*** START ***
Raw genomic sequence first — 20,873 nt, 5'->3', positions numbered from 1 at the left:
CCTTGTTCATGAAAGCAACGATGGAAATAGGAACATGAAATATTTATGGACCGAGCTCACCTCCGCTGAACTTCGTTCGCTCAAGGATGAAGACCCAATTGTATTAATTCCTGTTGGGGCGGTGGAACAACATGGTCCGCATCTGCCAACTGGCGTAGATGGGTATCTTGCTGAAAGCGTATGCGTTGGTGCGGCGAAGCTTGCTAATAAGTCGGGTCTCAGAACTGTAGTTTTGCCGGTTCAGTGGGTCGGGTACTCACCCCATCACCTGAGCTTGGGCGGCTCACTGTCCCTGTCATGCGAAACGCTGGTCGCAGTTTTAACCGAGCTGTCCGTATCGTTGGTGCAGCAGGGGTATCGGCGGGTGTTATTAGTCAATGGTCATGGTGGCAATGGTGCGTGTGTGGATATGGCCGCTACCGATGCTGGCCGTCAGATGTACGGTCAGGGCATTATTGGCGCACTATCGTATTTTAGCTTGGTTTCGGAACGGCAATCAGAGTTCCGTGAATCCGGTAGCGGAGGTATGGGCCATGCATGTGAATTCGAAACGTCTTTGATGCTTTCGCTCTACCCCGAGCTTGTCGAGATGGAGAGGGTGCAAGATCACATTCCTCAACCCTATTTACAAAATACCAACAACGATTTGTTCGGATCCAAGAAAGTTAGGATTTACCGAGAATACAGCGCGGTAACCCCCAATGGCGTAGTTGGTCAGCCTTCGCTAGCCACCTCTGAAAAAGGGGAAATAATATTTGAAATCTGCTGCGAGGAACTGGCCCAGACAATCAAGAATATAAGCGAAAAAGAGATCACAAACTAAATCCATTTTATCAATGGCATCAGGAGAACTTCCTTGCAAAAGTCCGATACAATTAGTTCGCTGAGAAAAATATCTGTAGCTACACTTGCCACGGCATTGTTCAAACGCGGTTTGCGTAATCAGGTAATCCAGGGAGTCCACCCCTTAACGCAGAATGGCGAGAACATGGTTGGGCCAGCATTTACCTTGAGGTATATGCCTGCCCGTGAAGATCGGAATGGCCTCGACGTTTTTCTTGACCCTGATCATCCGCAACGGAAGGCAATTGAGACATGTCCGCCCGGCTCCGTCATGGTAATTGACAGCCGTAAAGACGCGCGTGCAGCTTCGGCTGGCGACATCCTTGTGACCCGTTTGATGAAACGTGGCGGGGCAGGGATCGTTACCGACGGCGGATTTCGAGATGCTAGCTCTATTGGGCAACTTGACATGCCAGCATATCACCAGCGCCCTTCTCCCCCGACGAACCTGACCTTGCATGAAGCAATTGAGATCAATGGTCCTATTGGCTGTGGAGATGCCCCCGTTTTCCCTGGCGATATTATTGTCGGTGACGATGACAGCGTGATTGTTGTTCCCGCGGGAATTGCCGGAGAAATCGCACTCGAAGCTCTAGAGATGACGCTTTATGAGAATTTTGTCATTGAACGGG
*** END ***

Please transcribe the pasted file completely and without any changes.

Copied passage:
Raw genomic sequence first — 20,873 nt, 5'->3', positions numbered from 1 at the left:
CCTTGTTCATGAAAGCAACGATGGAAATAGGAACATGAAATATTTATGGACCGAGCTCACCTCCGCTGAACTTCGTTCGCTCAAGGATGAAGACCCAATTGTATTAATTCCTGTTGGGGCGGTGGAACAACATGGTCCGCATCTGCCAACTGGCGTAGATGGGTATCTTGCTGAAAGCGTATGCGTTGGTGCGGCGAAGCTTGCTAATAAGTCGGGTCTCAGAACTGTAGTTTTGCCGGTTCAGTGGGTCGGGTACTCACCCCATCACCTGAGCTTGGGCGGCTCACTGTCCCTGTCATGCGAAACGCTGGTCGCAGTTTTAACCGAGCTGTCCGTATCGTTGGTGCAGCAGGGGTATCGGCGGGTGTTATTAGTCAATGGTCATGGTGGCAATGGTGCGTGTGTGGATATGGCCGCTACCGATGCTGGCCGTCAGATGTACGGTCAGGGCATTATTGGCGCACTATCGTATTTTAGCTTGGTTTCGGAACGGCAATCAGAGTTCCGTGAATCCGGTAGCGGAGGTATGGGCCATGCATGTGAATTCGAAACGTCTTTGATGCTTTCGCTCTACCCCGAGCTTGTCGAGATGGAGAGGGTGCAAGATCACATTCCTCAACCCTATTTACAAAATACCAACAACGATTTGTTCGGATCCAAGAAAGTTAGGATTTACCGAGAATACAGCGCGGTAACCCCCAATGGCGTAGTTGGTCAGCCTTCGCTAGCCACCTCTGAAAAAGGGGAAATAATATTTGAAATCTGCTGCGAGGAACTGGCCCAGACAATCAAGAATATAAGCGAAAAAGAGATCACAAACTAAATCCATTTTATCAATGGCATCAGGAGAACTTCCTTGCAAAAGTCCGATACAATTAGTTCGCTGAGAAAAATATCTGTAGCTACACTTGCCACGGCATTGTTCAAACGCGGTTTGCGTAATCAGGTAATCCAGGGAGTCCACCCCTTAACGCAGAATGGCGAGAACATGGTTGGGCCAGCATTTACCTTGAGGTATATGCCTGCCCGTGAAGATCGGAATGGCCTCGACGTTTTTCTTGACCCTGATCATCCGCAACGGAAGGCAATTGAGACATGTCCGCCCGGCTCCGTCATGGTAATTGACAGCCGTAAAGACGCGCGTGCAGCTTCGGCTGGCGACATCCTTGTGACCCGTTTGATGAAACGTGGCGGGGCAGGGATCGTTACCGACGGCGGATTTCGAGATGCTAGCTCTATTGGGCAACTTGACATGCCAGCATATCACCAGCGCCCTTCTCCCCCGACGAACCTGACCTTGCATGAAGCAATTGAGATCAATGGTCCTATTGGCTGTGGAGATGCCCCCGTTTTCCCTGGCGATATTATTGTCGGTGACGATGACAGCGTGATTGTTGTTCCCGCGGGAATTGCCGGAGAAATCGCACTCGAAGCTCTAGAGATGACGCTTTATGAGAATTTTGTCATTGAACGGG